It’s no secret that the Amazon Kindle has reinvigorated interest in dedicated ePaper-based reading devices (if not necessarily publishing industry profit margins, just yet). It’s also no secret that the Kindle is absolutely atrociously designed, and that its closest competitors, the Sony Reader and the iRex Iliad, are not much better (although aesthetically much more pleasing).
Enter Plastic Logic and their as-yet-unnamed reader. It’s got almost everything that would make me want to buy a dedicated reading device. Let’s do the checklist:
As large as a sheet of paper: Tiny is not always better. I don’t necessarily mind reading books and documents on, say, my iPhone, but it’s nice to have a decently-sized reading area. As long as I can stick this in my bag in place of reams of paper, it’s still a space-saver.
Thin as all hell, and pretty light: This baby is 0.3″ thin. I could see myself slipping this into my bag along with my MacBook Air, no problem.
Touchscreen: My iPhone has spoiled me—I want a touchscreen on everything now. I find myself reaching for the screen on my laptop all the time, especially when I’m using an application that’s also present on the iPhone, such as Google Maps. The fact that you can flip pages, use a soft keyboard, and even mark up documents with fingerstrokes is a big, big win for the Plastic Logic reader.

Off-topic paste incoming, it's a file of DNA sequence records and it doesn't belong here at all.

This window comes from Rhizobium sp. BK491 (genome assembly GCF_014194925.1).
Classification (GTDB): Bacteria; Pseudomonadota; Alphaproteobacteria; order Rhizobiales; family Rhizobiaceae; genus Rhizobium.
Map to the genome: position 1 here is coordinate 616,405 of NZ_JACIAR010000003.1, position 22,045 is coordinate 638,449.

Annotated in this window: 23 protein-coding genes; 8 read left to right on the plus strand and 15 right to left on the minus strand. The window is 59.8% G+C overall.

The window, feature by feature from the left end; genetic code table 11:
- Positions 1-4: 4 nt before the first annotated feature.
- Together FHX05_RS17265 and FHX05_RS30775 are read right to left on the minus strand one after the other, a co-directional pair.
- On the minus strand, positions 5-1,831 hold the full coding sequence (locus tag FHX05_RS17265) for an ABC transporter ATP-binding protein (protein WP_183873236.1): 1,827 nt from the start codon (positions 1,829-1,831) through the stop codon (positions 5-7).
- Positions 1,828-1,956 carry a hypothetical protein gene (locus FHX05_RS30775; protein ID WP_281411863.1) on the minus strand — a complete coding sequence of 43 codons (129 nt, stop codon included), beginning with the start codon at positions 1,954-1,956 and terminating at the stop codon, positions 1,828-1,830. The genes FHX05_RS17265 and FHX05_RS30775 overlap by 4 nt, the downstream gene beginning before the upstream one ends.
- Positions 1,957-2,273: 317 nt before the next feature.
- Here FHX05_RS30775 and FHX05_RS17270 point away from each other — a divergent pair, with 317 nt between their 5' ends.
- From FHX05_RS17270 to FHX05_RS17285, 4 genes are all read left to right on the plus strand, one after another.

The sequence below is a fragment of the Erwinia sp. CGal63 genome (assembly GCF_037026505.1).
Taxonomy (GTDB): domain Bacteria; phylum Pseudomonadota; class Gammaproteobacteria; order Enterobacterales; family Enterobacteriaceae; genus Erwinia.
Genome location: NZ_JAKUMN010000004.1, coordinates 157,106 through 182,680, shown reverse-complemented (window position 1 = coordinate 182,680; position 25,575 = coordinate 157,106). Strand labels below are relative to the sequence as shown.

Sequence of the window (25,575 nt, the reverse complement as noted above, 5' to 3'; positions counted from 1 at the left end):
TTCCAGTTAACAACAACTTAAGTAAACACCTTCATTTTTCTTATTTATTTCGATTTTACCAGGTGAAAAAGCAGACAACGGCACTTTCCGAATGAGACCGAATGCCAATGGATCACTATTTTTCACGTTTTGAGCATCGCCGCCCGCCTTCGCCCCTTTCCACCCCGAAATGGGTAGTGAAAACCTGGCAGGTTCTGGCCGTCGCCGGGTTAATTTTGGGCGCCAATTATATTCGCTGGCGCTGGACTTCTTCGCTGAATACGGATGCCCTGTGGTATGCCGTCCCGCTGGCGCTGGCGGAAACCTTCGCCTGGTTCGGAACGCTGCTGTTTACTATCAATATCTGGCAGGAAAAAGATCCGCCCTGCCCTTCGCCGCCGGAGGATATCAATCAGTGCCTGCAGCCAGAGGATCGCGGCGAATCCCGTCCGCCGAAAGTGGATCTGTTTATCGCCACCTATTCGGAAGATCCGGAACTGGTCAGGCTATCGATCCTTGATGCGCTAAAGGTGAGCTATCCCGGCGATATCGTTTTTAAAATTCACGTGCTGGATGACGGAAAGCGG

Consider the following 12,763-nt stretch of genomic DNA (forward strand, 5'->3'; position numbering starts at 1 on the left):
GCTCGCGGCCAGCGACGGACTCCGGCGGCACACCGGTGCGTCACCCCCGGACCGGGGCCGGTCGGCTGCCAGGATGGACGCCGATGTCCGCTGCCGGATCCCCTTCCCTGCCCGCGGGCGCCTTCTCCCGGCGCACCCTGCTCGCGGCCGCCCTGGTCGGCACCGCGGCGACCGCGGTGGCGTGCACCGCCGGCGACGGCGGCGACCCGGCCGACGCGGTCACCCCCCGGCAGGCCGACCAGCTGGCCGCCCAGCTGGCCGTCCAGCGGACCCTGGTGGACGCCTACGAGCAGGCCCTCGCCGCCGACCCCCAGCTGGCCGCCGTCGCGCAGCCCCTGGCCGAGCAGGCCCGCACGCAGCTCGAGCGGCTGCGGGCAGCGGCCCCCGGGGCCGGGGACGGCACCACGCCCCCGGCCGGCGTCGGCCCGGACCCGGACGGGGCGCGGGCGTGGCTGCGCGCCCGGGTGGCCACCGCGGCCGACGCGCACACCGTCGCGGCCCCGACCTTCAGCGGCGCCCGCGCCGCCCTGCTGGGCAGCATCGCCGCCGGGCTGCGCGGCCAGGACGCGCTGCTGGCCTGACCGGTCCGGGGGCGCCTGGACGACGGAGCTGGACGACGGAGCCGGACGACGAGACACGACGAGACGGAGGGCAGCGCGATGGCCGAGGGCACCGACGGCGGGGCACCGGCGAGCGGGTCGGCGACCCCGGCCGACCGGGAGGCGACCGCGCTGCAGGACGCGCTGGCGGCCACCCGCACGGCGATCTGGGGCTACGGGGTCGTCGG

Full colour, high resolution display: Still lacking, but give it time. Like televisions, personal computers, iPods, and other devices, I can see this reader’s first couple of iterations be black and white, but eventually move to colour, once price and technology make it feasable.
Open platform: Here’s a place where Kindle and Sony particularly fail. They’ve locked their devices to certain formats. The Plastic Logic reader will be document format-agnostic, as it should be. The presentation at DEMOfall shows the reader explicitly handling PDFs and PowerPoint presentations.
Here’s that presentation:
This looks fantastic. Wrap it up in something other than PC beige, price it competitively with the iPod, and I’m pretty sure you’ve got a winner. I’ll be keeping a close eye on these guys as 2009 comes around.
In the future I can see a device with the guts of the iPhone, or even the MacBook Air, adopting this kind of display, and becoming a full-featured input/output device. I can has touchscreen Mac Tablet?